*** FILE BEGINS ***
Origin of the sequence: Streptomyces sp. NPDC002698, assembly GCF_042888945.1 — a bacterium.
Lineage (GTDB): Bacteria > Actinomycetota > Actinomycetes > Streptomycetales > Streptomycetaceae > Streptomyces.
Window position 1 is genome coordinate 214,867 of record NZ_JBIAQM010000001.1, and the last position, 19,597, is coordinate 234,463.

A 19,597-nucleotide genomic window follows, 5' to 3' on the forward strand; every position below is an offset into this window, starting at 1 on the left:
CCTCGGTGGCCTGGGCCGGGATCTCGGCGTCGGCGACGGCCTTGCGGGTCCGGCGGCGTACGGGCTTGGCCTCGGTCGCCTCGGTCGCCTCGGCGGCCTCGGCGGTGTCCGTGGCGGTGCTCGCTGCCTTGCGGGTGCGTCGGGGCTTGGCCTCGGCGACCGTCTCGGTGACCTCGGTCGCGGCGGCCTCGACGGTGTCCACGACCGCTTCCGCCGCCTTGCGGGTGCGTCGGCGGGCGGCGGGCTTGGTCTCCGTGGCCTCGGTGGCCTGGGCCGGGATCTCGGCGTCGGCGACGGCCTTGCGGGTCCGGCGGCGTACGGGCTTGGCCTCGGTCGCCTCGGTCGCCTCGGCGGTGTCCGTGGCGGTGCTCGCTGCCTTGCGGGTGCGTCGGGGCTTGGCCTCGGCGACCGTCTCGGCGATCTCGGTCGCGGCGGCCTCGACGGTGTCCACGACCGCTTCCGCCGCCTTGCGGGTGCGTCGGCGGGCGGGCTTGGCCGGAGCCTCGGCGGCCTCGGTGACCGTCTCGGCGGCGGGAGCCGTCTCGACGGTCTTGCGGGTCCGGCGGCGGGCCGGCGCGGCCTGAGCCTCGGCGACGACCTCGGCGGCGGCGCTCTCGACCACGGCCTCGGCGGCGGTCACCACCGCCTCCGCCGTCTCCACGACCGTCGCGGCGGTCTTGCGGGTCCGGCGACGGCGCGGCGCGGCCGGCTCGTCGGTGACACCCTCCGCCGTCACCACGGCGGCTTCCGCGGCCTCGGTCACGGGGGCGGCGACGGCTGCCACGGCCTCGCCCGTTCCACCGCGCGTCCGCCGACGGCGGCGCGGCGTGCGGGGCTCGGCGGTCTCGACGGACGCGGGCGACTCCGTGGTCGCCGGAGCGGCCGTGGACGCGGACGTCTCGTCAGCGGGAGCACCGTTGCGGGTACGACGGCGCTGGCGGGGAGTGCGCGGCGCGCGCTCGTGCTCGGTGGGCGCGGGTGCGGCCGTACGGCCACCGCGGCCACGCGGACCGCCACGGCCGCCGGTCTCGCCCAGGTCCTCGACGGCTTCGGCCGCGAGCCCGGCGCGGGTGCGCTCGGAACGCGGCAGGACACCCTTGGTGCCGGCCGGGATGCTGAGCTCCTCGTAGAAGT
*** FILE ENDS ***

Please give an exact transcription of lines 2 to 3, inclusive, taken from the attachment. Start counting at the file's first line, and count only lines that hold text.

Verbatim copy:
Lineage (GTDB): Bacteria > Actinomycetota > Actinomycetes > Streptomycetales > Streptomycetaceae > Streptomyces.
Window position 1 is genome coordinate 214,867 of record NZ_JBIAQM010000001.1, and the last position, 19,597, is coordinate 234,463.